A fine professional ensemble (Ensemble Wien-Berlin) handles this difficult but stunningly beautiful music–one of the very great wind quintets ever written. See also Part 2 on YouTube (link below) for the conclusion of this piece. Both posts, by the way, include the music so if you read music you can follow along! Flute part is at the top, then oboe, then clarinet, then horn, then at the bottom bassoon.
Rightly called “Summer Music,” this piece evokes the ebullient energy of summer as powerfully as a poem like Wallace Stevens’ “Credences of Summer.” This power is nicely captured by the bubbly arpeggios of the flute, clarinet, and bassoon, which often gurgle underneath the other music lines and, in other sections, are front and center, flowing leisurely in counterpoint. They are optimistic, effervescent, confident of endless sunshine. They dance. At the end of the piece (in Part 2 in the YouTube excerpt) their notes fly upwards exuberantly like a flight of birds to make an end. At times Barber sounds to my ear like he’s tipping his hat here and there to Stravinsky, especially his wind pieces from the 1920s, like the Octet. And of course the lively ghost of Mozart hovers kindly in the background. But it’s all also inimitably Barber’s own, especially because of what happens with the horn and oboe parts.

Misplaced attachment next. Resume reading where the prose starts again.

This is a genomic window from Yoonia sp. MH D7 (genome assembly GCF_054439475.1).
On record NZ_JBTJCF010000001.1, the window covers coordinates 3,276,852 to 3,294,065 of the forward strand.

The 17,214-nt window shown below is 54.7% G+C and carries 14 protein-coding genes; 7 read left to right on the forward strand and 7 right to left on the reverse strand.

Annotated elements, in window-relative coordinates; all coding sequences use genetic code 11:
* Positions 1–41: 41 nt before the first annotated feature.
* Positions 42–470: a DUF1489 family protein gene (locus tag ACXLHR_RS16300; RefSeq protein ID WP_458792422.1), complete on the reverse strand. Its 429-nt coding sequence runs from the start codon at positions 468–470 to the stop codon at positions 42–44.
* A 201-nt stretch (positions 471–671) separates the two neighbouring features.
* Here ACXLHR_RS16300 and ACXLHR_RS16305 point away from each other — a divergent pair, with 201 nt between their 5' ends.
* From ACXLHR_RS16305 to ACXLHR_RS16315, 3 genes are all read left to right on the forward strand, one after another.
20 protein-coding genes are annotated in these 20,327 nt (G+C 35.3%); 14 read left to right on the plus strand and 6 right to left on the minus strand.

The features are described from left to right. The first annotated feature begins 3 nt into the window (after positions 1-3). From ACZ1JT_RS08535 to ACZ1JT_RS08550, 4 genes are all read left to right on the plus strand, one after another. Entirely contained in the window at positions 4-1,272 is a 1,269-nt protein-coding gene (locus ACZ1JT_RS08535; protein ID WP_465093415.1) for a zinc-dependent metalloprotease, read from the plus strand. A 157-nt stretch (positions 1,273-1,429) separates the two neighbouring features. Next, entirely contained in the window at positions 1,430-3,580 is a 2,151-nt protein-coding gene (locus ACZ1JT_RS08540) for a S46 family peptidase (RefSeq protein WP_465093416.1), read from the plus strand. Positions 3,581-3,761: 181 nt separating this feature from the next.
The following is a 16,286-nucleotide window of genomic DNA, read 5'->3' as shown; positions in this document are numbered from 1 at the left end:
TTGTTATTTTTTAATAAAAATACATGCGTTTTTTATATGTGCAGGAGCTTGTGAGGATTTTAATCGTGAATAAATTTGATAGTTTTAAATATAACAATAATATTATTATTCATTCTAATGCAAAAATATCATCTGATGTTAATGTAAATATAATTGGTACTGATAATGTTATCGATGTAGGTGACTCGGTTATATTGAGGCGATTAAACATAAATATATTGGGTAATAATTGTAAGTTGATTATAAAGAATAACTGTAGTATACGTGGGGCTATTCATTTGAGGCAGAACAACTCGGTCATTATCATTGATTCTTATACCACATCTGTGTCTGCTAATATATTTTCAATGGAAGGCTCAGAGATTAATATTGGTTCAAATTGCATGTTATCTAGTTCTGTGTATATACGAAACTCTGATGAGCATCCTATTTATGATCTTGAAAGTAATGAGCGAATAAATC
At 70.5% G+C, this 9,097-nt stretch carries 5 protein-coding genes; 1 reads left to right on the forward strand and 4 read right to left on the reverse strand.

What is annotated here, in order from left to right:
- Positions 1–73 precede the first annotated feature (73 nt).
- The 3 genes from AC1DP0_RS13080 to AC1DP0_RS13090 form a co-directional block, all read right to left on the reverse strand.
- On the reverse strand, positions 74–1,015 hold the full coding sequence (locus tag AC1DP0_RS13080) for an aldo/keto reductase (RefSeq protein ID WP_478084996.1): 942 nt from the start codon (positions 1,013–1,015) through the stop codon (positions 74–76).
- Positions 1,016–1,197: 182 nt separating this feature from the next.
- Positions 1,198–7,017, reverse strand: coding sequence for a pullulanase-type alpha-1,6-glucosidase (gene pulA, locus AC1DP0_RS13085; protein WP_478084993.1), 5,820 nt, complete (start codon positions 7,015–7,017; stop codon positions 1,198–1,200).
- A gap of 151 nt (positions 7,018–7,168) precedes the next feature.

For all their liveliness, the horn and oboe parts speak often not of summer’s fullness but of something else that’s hard to name—something that’s definitely sounded in a minor key, not a major key. The horn and oboe parts thus sometimes contrast with the bubbly excitement of the other winds, sounding against them, under them, beyond them. Their notes are often long drawn out, not quick runs up and down the scale. They evoke a different emotion and make me feel that before my eyes (and ears) a beautiful summer’s day is turning into evening. It’s a counterpoint to pure effulgence, one that doesn’t negate it but makes such optimism all the more precious because its sunniness is cast against a darker backdrop. Hard to put into words, but the horn and oboe parts make my eyes sting with tears just about every time I hear this piece. Those plangent, minor, repeated held tones of the oboe and horn sound for me notes of loss and yearning, the music of the transcience of all things. I hear and feel time passing. This side of “Summer Music” is more like Stevens’ great elegy “Auroras of Autumn.”
I’m no musician, nor am I an expert commentator on music adept with all the techical knowledge and terms. So I rely on analogies and metaphors to describe my reactions. But they too are a part of what music does. As I write this on an August evening, through the window I can hear crickets and in the distance the surf of traffic on a local highway….
Thank you szilszabee for posting this on YouTube!
This performance of Barber’s “Summer Music” by Ensemble Wien-Berlin is available on Sony CD, Twentieth Century Wind Music.